(CNN) - Two opponents, dramatic twists, sharp jabs, and a race to the finish. It's no surprise that the 2012 presidential campaign has been prime fodder for the video game industry.
Leaping from state to state -- firing shots along the way -- the final battleground blitz has all the elements of a great video game.
The number of politically-themed games has tripled since 2004, according the Entertainment Software Association.
In 2012, it's an opportunity to vent some political passion and have some fun.
Before you know it, you can be pelting your opponent with a light saber, or a hot dog, or a marshmallow -- just good fun, just venting.
Among the animated characters and exaggerated jabs, games like "Political Machine 2012" let players craft a stump speech and maybe learn a thing or two about the issues.
"Race for the White House 2012" sends players through the same hurdles as the real candidates. And the games can also capture the attention of a key demographic.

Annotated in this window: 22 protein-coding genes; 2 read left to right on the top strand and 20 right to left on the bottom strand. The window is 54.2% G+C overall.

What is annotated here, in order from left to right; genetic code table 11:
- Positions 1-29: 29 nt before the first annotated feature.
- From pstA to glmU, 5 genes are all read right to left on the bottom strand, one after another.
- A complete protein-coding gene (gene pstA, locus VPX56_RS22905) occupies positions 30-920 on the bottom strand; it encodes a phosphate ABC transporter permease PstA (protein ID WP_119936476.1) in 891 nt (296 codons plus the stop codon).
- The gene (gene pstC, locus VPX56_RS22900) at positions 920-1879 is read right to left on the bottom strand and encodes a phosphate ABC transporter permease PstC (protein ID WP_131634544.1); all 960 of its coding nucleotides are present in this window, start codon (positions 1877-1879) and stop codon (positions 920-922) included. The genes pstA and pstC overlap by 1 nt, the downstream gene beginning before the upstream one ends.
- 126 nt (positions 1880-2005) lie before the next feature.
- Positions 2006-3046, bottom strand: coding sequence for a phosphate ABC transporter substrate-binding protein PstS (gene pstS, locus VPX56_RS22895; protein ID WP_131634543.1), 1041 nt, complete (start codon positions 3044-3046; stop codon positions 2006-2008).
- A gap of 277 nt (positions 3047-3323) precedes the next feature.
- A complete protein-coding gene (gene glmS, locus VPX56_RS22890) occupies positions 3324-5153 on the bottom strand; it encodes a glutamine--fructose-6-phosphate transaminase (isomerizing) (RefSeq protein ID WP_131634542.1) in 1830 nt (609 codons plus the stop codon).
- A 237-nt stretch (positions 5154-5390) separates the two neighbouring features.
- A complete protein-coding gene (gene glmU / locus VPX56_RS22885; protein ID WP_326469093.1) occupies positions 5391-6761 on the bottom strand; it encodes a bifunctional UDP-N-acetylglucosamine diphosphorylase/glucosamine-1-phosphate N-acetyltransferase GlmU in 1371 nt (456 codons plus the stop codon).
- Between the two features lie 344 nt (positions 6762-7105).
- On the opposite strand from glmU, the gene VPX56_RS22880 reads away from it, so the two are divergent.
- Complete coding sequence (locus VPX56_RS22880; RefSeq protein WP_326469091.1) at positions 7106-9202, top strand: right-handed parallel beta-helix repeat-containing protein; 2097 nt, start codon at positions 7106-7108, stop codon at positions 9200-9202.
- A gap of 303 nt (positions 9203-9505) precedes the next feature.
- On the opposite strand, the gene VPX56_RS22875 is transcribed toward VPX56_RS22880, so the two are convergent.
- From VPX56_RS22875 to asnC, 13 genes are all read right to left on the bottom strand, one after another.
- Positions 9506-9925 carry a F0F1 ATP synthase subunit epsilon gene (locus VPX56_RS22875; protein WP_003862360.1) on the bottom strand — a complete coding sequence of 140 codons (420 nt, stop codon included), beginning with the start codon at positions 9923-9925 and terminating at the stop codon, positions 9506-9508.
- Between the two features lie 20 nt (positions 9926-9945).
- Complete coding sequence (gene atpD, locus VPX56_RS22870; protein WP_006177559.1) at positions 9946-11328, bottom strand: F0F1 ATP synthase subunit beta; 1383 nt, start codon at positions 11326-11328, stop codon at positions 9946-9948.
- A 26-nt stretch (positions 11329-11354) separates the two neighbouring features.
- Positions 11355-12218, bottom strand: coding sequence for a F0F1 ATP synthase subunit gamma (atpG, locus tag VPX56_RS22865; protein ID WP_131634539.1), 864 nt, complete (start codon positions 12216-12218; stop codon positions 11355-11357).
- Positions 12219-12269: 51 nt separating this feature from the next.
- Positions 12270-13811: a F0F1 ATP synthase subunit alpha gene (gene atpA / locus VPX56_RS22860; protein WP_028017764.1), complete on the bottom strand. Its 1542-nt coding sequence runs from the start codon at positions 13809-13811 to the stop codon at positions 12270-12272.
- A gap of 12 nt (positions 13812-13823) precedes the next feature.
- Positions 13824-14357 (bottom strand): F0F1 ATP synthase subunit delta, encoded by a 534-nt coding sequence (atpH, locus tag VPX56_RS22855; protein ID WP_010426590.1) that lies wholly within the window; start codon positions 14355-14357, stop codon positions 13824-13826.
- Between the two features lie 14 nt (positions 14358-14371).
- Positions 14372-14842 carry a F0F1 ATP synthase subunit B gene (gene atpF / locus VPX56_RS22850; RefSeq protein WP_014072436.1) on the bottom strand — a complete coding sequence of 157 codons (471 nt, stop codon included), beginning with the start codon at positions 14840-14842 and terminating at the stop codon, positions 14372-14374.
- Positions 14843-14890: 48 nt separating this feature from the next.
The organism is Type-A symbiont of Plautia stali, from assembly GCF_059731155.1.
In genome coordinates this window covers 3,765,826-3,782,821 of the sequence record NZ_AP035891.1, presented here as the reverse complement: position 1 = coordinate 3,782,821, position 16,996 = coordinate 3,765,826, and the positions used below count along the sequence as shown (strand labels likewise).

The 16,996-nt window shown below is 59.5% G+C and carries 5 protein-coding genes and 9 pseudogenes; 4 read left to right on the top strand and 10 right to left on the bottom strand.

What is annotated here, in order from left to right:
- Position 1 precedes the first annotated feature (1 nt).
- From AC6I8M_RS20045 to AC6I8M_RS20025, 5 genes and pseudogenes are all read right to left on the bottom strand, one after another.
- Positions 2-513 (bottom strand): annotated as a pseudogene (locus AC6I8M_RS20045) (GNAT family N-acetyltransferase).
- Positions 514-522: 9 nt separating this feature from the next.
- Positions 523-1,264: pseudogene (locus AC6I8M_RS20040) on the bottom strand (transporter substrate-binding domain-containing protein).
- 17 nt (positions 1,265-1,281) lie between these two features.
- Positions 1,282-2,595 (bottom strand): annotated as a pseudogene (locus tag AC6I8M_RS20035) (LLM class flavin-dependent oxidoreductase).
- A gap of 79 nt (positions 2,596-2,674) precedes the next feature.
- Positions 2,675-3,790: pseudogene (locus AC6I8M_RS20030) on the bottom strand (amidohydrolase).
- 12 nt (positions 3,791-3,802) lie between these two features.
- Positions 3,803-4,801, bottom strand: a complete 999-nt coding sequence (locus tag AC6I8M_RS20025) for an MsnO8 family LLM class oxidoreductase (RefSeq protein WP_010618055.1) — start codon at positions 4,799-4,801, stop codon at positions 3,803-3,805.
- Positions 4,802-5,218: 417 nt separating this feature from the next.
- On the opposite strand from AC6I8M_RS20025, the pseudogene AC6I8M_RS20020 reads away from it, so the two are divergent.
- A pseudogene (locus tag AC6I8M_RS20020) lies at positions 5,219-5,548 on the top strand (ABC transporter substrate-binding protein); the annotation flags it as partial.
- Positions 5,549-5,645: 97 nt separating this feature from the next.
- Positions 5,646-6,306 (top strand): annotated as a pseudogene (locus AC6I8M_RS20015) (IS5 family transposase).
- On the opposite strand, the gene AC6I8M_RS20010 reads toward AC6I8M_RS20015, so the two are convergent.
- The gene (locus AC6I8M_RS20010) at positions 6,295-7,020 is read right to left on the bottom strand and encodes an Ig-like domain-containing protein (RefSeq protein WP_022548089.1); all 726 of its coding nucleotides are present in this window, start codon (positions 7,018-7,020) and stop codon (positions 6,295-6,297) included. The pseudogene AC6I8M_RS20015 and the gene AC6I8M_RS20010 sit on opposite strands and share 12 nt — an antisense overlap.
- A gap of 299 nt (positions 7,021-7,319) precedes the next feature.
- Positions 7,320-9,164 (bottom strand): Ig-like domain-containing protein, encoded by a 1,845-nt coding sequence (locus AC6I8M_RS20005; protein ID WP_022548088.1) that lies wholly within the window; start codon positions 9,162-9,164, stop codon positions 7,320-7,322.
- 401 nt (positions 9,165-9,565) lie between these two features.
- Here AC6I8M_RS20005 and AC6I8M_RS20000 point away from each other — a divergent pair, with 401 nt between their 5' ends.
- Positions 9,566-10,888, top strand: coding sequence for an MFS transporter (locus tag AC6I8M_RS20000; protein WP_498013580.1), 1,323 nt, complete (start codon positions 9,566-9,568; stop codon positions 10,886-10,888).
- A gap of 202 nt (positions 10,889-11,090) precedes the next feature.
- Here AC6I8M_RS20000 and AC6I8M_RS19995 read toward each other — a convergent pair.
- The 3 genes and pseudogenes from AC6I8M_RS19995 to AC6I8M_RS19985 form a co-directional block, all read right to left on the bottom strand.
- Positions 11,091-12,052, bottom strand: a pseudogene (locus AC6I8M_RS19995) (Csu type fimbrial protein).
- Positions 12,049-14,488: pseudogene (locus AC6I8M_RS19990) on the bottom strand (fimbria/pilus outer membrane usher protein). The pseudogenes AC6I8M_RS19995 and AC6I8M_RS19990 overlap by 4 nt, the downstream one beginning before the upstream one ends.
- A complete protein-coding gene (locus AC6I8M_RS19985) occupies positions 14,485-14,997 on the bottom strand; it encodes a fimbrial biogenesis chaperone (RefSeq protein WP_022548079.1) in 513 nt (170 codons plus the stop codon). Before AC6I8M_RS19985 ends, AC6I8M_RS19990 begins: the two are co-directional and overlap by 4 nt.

A lot of these games engage people in voter registration to help make sure they're part of the political process and not left out.
"Vote: The Game" from Epic Games -- which partnered with Rock the Vote -- allows players to register to vote in the real election after a virtual political combat.
If the fee was enacted as planned in the New Starts application, the expected $555 million in revenue would almost double the amount of taxes and fees motorists currently pay to the state through gas taxes
Ronald Nored, guard for the Butler University basketball teams that went to back-to-back Final Fours in the NCAA Tournament, has already landed his first coaching gig. The former Bulldog will lead the Brownsburg High School Bulldogs.
The university announced Blue III, also known as Trip, on Thursday. He was born Dec. 23 in Indiana. The university's current live mascot, Blue II, remains with the school.